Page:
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uk global tariff

The Government has opened an online public consultation on what tariff strategy will be best for UK businesses and consumers post Brexit.

A ‘UK Global Tariff Policy’ for imports into the UK will take effect after the UK leaves the European Union’s Common External Tariff at the end of the year.

The new tariff policy will form the UK’s Most Favoured Nation (MFN) schedule with the WTO, which will enter into force on 1st January 2021.

The schedule will outline what tariffs will apply to imports from any country with which the UK does not have a free trade agreement.

If a trade agreement isn’t reached with the EU, for instance, the new UK MFN tariff schedule will apply for imports from the continent, meaning that EU goods imports would have the same tariffs in place as for Bolivian or Cuban goods.

In line with the Northern Ireland protocol, special arrangements will apply to goods entering Northern Ireland.

Find out more about the consultation

Consultation will run till 5th March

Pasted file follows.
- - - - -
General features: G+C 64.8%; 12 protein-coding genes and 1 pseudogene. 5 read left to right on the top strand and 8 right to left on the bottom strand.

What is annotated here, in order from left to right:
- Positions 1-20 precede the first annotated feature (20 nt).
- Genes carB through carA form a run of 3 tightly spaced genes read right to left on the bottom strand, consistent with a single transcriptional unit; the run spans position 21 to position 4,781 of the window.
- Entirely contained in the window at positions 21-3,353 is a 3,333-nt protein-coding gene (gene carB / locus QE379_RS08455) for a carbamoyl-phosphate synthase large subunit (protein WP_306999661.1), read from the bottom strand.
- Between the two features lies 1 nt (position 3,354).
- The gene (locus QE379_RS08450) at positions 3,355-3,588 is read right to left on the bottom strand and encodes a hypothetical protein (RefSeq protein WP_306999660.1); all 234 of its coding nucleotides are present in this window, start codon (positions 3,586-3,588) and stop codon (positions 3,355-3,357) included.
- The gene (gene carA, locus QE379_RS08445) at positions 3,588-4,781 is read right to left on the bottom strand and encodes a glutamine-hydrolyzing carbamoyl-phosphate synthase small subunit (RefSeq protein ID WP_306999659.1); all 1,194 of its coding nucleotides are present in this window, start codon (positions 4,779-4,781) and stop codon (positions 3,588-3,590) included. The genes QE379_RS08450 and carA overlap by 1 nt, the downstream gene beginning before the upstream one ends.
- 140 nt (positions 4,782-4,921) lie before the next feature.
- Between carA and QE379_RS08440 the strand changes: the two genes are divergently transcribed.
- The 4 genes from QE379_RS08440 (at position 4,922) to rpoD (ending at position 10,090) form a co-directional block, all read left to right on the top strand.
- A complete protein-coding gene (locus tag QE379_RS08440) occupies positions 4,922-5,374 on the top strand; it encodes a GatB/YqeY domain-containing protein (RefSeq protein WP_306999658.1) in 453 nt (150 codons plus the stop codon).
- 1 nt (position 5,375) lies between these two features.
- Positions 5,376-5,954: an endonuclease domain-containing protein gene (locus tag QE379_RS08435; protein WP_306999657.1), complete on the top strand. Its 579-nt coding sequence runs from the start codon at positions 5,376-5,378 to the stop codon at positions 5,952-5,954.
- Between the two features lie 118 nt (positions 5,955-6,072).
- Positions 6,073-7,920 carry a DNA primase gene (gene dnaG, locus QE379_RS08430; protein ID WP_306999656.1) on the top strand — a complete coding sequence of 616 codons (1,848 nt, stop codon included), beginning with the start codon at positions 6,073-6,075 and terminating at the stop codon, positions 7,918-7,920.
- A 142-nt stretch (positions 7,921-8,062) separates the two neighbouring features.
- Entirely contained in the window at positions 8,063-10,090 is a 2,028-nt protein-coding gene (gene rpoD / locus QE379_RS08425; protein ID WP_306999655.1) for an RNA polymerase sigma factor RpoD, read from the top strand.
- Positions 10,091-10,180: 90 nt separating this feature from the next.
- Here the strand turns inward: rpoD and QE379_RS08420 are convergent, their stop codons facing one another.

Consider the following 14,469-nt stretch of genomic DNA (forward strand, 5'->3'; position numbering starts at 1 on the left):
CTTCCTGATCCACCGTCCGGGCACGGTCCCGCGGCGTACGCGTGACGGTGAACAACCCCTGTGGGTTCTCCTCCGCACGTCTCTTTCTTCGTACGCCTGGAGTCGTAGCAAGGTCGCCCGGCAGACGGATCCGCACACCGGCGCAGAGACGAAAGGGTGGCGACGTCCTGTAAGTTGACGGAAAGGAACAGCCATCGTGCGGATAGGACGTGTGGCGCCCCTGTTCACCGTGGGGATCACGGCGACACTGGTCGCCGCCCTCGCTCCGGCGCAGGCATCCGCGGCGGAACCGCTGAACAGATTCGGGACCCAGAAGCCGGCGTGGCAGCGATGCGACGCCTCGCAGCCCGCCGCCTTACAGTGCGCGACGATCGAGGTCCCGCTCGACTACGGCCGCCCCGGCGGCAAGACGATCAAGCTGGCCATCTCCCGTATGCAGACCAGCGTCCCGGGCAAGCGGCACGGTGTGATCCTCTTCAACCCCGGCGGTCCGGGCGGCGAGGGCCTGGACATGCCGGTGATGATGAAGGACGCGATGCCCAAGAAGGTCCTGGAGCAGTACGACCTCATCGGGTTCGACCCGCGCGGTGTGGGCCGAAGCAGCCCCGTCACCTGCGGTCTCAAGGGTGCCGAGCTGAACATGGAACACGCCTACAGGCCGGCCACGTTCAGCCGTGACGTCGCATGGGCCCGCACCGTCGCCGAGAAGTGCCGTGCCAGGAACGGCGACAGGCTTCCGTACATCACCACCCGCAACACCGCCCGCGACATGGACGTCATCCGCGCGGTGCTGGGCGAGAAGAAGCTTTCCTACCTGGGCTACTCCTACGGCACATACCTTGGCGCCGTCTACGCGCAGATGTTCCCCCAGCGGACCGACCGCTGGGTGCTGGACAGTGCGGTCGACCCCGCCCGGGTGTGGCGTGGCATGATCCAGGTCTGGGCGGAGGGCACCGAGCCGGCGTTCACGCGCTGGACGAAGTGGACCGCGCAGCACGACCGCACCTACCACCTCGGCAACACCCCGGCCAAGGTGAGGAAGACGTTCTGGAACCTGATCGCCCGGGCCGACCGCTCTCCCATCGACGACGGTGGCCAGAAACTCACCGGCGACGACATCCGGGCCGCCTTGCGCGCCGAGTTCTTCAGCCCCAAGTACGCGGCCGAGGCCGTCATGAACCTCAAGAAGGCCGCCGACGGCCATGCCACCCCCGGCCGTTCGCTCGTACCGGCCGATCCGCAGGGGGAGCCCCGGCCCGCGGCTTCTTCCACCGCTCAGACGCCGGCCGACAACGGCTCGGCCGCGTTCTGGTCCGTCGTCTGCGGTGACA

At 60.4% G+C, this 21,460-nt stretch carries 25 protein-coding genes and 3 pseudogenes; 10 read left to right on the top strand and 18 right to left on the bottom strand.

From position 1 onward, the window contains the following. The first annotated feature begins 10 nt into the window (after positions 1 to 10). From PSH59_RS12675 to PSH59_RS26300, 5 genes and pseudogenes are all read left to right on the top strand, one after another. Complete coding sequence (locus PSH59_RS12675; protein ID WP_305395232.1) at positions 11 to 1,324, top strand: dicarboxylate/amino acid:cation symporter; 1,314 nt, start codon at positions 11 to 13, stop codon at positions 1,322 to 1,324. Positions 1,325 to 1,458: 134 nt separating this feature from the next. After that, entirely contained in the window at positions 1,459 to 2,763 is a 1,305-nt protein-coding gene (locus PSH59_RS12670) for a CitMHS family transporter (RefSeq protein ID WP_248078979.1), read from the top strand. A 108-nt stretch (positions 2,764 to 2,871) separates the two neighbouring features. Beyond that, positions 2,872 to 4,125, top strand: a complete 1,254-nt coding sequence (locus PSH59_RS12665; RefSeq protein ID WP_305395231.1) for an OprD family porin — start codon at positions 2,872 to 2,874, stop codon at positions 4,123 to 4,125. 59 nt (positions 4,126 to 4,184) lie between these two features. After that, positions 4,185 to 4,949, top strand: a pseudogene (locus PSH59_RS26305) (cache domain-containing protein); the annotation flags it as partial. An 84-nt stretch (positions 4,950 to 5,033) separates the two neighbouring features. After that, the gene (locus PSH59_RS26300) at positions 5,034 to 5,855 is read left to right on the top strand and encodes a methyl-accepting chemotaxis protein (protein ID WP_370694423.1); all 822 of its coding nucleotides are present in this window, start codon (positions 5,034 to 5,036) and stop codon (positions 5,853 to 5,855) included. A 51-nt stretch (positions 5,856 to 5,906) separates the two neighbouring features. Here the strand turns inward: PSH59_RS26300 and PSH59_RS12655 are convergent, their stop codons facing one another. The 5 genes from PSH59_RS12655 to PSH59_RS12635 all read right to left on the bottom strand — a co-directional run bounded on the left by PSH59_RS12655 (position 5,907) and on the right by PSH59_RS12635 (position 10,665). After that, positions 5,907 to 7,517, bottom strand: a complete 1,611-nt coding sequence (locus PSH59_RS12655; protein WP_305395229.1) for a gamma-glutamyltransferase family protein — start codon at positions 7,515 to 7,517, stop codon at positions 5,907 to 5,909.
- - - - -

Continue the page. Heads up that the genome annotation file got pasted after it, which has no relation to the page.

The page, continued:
The online consultation will be open for four weeks until 5 March. The Government is hoping that the new ‘UK Global Tariff’ will:

“Ensure UK businesses compete on fair terms with the rest of the world whilst benefitting households through greater choice and lower prices. Ultimately, this will also help to make it easier to trade, drive up investment, and deliver more quality jobs across the UK.”

The Government is seeking views on:

  • simplifying and tailoring the tariff to suit UK businesses and households, such as removing tariffs of less than 2.5% and rounding tariffs down to the nearest 2.5%, 5% or 10% band;
  • removing tariffs on key inputs to production which could reduce costs for UK manufacturers; and
  • removing tariffs where the UK has zero or limited domestic production which could help to lower prices for consumers

The consultation opens as the Government begins setting out details of its approach to negotiating new free trade agreements with countries including the US, Australia, New Zealand and Japan, as well as the European Union.

International Trade Secretary Liz Truss said:

“The UK has left the EU and it is time for us to look forward to our future as an independent, global champion of free trade.

“It is vitally important that we now move away from complex tariff schedule imposed on us by the European Union.

“High tariffs impinge on businesses and raise costs for consumers. This is our opportunity to set our own tariff strategy that is right for UK consumers and businesses across our country.

“I am calling on people, businesses and civil society groups to seize this opportunity to take part in our consultation and tell us what would work best for them.”